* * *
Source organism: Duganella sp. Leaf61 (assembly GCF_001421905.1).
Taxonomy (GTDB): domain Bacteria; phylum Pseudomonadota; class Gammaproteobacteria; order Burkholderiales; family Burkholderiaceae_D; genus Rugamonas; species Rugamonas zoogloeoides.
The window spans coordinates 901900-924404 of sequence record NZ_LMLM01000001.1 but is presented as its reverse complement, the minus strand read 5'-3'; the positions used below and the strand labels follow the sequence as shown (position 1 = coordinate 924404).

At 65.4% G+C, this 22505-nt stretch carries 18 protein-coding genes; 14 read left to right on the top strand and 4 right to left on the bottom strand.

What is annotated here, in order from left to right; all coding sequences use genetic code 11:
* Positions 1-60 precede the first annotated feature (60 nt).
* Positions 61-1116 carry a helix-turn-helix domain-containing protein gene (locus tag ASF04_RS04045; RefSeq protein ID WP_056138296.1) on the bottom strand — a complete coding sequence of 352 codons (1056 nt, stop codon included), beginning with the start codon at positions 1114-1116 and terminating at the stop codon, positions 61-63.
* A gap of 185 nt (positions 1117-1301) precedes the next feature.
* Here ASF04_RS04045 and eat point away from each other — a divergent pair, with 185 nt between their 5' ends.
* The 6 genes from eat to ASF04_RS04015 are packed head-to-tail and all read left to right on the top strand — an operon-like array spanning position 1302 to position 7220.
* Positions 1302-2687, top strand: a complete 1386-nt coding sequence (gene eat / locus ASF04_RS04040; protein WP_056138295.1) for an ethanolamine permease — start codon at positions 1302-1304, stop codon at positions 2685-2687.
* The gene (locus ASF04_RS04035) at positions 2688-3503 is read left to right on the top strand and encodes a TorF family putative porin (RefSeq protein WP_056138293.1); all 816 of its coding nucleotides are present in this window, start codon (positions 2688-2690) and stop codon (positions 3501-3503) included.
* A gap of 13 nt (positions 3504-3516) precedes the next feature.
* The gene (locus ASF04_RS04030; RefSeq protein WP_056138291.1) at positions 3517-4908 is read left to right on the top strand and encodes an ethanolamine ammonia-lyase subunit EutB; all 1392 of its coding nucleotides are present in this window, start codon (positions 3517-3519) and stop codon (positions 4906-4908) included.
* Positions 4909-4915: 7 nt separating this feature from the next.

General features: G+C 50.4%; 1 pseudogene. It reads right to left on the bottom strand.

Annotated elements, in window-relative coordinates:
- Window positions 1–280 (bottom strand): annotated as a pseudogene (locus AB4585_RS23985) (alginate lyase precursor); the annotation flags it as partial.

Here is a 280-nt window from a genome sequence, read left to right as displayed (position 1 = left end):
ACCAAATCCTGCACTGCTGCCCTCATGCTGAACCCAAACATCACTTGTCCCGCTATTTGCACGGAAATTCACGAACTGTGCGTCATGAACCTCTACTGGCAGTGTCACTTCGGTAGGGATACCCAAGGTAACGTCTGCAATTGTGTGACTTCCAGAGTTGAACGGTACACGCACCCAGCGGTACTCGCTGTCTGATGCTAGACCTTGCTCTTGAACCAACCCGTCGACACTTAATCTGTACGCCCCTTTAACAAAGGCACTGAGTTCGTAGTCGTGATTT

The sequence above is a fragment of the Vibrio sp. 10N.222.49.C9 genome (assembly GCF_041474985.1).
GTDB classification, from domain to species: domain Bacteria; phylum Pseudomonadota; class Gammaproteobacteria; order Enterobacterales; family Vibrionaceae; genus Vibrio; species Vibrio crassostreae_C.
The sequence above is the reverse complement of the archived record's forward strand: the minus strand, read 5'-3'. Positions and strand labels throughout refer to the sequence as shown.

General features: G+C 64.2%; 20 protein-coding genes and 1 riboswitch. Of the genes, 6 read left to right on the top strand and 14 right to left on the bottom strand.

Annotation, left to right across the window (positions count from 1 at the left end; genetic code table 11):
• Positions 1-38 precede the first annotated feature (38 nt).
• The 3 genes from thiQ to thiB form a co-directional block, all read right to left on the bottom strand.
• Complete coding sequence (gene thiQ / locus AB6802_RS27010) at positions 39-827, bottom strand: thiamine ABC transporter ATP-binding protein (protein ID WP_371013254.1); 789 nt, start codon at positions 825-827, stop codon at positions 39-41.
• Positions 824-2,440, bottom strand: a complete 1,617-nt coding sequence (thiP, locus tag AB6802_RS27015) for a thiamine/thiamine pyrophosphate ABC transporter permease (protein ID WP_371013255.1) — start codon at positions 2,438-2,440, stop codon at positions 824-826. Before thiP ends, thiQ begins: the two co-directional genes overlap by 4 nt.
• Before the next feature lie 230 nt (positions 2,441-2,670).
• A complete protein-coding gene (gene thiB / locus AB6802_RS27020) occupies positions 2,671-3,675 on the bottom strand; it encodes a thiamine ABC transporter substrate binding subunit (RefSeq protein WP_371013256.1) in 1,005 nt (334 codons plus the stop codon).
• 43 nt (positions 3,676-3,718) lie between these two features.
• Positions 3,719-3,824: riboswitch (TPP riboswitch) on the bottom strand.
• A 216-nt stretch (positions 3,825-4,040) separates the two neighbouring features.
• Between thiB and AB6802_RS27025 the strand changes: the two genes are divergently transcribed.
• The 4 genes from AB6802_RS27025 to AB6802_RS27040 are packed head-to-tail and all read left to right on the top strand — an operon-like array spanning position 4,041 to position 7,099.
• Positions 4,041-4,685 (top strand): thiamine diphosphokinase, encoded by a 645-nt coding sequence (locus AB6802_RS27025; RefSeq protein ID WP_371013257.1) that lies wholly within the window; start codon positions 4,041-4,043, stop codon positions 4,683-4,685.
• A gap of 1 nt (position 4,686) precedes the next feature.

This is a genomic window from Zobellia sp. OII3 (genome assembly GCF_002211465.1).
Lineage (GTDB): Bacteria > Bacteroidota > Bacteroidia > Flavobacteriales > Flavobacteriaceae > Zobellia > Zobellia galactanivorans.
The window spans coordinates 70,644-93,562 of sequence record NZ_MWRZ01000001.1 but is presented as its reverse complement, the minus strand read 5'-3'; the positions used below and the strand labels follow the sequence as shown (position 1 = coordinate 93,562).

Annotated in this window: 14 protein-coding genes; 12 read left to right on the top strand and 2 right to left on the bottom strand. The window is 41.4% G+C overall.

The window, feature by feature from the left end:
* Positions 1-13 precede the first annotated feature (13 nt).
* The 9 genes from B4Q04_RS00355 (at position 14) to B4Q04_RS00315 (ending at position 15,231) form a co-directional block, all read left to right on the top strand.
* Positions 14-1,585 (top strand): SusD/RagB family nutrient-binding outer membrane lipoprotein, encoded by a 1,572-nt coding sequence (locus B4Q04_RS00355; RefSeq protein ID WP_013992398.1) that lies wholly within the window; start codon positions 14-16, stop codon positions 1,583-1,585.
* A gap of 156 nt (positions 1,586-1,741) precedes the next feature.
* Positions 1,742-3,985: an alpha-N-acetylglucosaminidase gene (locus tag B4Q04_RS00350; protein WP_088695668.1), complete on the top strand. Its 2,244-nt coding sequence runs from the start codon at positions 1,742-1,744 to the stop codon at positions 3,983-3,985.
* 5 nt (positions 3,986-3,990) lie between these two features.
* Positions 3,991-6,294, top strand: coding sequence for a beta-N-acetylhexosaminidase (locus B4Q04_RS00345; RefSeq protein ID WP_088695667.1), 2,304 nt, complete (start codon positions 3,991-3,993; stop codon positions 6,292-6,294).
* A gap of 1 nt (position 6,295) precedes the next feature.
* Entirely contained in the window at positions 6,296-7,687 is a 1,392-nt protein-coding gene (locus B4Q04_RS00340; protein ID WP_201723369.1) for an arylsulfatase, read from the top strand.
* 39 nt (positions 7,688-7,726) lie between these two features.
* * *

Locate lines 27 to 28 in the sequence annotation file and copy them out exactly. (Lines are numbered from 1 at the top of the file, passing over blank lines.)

• The 3 genes from thiQ to thiB form a co-directional block, all read right to left on the bottom strand.
• Complete coding sequence (gene thiQ / locus AB6802_RS27010) at positions 39-827, bottom strand: thiamine ABC transporter ATP-binding protein (protein ID WP_371013254.1); 789 nt, start codon at positions 825-827, stop codon at positions 39-41.